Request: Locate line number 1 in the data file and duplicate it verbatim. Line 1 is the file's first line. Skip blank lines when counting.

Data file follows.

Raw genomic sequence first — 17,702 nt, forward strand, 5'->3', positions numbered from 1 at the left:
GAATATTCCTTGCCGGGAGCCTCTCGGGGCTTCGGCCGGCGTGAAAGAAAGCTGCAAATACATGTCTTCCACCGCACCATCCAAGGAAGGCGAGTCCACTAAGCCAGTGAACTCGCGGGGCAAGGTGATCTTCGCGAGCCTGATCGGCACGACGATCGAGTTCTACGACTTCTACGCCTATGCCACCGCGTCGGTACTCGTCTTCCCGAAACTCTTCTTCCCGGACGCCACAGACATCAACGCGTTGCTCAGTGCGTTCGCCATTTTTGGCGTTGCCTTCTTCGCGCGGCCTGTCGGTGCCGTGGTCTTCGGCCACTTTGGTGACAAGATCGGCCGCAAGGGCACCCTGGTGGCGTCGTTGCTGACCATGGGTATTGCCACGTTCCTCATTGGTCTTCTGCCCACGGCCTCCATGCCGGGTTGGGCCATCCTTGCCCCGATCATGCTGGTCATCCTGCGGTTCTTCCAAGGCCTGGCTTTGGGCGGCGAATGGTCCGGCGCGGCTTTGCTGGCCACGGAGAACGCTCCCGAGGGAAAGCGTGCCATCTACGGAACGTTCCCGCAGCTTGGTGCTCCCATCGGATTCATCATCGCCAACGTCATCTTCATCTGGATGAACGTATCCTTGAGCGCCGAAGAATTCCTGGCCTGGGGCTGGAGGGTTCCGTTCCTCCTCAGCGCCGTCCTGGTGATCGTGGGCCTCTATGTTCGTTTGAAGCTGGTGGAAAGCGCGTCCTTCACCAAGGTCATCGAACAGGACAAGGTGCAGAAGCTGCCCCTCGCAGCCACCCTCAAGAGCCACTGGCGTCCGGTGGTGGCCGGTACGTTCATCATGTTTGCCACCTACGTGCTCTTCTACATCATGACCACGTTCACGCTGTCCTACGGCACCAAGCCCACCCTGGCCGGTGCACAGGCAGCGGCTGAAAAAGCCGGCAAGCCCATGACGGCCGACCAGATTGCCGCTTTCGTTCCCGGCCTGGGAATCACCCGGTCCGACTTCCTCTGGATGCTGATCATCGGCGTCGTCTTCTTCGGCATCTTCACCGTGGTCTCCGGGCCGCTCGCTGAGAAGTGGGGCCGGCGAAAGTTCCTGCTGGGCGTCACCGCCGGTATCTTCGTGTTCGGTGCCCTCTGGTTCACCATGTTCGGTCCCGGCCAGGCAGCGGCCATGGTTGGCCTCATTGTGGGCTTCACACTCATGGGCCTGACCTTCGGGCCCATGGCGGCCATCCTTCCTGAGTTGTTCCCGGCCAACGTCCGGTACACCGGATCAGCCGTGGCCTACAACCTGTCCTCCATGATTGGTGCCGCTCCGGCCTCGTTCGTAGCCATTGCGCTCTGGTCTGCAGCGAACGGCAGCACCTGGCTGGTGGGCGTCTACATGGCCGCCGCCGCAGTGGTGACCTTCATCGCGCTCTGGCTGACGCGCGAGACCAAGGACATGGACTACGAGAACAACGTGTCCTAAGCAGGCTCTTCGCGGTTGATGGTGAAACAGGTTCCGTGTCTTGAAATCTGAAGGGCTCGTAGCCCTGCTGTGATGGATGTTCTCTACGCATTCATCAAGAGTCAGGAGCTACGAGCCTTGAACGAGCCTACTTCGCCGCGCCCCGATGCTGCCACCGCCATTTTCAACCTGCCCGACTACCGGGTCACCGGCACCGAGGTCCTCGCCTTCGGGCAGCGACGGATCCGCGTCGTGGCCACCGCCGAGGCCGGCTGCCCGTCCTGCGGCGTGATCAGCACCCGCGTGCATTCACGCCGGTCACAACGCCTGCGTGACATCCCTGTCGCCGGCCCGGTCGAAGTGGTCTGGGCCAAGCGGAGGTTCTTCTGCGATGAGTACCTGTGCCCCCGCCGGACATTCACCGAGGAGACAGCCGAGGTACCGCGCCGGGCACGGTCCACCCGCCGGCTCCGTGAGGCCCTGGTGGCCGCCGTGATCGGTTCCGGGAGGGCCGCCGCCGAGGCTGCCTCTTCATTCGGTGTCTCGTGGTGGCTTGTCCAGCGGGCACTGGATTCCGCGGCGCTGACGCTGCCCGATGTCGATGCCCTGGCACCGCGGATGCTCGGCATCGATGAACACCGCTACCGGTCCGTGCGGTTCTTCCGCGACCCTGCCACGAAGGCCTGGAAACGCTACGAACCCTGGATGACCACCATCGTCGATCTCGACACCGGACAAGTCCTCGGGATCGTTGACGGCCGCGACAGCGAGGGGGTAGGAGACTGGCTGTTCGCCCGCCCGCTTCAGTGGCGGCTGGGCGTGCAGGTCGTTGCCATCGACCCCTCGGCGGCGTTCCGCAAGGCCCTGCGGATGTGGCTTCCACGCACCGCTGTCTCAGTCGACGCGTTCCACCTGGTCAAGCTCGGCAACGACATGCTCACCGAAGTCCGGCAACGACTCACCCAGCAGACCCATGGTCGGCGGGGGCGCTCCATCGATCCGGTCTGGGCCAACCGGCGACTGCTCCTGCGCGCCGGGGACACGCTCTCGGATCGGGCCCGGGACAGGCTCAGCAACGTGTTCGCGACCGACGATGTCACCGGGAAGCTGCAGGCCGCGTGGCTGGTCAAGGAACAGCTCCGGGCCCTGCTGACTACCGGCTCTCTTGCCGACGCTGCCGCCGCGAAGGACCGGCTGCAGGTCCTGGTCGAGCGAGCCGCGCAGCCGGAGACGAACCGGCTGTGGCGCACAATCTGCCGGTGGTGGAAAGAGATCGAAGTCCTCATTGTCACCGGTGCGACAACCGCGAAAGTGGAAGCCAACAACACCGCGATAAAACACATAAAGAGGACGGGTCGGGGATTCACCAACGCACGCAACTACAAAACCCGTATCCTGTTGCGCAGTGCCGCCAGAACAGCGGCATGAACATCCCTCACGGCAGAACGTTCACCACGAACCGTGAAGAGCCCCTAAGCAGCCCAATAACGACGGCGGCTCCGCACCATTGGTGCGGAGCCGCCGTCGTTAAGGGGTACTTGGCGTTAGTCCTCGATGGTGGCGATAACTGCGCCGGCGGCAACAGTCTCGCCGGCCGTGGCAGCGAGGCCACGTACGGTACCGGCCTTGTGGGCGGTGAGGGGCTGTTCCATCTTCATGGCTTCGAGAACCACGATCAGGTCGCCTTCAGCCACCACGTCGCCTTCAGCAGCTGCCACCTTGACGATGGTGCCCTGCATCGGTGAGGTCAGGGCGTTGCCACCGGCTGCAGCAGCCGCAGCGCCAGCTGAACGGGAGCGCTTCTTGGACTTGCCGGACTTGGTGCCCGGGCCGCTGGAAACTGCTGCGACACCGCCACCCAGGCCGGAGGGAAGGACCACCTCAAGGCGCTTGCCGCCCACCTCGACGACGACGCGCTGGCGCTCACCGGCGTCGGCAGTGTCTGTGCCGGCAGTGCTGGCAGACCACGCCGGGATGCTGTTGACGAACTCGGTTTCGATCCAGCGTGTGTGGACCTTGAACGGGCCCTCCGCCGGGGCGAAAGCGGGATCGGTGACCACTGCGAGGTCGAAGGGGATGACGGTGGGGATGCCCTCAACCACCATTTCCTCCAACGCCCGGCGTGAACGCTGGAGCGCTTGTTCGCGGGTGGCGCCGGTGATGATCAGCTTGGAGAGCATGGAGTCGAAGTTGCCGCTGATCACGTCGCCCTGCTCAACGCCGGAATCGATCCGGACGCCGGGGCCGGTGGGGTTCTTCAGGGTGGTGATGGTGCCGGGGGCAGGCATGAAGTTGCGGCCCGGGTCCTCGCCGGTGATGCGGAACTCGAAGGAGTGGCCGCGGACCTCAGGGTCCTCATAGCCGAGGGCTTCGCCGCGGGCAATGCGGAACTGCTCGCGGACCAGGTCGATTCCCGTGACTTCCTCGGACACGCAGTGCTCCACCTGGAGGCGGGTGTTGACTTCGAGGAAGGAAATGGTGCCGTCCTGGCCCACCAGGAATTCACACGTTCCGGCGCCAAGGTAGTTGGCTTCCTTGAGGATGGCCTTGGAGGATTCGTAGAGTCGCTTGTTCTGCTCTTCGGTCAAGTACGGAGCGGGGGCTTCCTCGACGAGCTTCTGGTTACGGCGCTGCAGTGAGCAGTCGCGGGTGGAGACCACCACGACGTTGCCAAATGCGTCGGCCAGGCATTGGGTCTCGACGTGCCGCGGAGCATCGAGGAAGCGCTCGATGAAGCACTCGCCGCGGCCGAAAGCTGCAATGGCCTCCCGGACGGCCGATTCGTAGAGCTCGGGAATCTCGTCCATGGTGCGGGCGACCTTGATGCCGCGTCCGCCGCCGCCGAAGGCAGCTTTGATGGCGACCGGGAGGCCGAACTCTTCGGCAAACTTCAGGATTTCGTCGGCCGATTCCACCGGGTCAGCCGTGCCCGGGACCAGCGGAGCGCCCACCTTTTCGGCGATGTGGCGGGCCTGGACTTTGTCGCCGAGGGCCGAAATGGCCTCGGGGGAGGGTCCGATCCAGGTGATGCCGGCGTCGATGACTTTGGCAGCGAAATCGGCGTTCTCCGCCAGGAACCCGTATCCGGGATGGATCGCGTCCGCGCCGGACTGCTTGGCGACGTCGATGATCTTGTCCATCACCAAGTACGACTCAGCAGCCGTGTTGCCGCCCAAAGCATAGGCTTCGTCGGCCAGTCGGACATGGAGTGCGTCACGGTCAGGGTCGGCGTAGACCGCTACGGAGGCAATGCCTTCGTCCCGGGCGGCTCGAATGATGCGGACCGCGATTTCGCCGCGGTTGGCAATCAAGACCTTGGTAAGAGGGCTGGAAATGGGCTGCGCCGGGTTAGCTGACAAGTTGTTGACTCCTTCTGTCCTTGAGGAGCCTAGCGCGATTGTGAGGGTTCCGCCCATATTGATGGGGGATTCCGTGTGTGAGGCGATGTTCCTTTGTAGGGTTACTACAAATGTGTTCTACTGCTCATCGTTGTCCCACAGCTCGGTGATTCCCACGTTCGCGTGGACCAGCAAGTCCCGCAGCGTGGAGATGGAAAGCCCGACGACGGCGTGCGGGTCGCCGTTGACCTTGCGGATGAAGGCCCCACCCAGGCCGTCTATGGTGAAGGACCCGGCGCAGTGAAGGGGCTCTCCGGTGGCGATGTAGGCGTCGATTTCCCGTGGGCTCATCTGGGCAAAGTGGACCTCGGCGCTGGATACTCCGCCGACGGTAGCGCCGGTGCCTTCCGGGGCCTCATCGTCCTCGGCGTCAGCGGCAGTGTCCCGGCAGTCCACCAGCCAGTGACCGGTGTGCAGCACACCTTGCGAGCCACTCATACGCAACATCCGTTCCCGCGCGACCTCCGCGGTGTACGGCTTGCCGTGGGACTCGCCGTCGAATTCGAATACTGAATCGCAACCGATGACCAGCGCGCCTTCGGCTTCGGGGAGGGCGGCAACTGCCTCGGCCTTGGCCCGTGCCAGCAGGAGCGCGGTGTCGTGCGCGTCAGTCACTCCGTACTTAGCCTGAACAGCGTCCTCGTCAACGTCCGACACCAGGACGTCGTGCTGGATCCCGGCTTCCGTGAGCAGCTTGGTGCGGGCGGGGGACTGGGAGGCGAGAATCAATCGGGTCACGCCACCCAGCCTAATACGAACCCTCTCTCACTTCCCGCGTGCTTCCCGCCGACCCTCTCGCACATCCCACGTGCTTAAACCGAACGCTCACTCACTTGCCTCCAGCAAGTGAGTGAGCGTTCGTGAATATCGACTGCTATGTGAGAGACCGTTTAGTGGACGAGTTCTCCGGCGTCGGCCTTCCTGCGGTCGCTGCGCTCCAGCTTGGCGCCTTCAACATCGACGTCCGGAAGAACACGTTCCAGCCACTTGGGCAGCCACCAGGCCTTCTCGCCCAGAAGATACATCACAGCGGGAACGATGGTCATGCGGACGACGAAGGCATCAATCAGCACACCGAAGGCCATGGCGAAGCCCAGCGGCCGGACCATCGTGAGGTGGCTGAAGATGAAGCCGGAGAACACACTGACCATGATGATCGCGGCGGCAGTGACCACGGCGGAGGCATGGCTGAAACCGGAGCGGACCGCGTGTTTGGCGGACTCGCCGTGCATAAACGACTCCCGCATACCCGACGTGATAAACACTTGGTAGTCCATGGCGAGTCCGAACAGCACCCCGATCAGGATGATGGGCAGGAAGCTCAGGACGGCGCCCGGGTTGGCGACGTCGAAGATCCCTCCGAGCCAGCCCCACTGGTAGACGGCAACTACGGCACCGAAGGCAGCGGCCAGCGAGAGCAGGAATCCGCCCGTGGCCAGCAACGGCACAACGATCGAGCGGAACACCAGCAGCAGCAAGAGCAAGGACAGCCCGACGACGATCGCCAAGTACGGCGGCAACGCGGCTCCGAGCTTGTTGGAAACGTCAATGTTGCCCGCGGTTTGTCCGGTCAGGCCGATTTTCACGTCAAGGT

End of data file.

Raw genomic sequence first — 17,702 nt, forward strand, 5'->3', positions numbered from 1 at the left: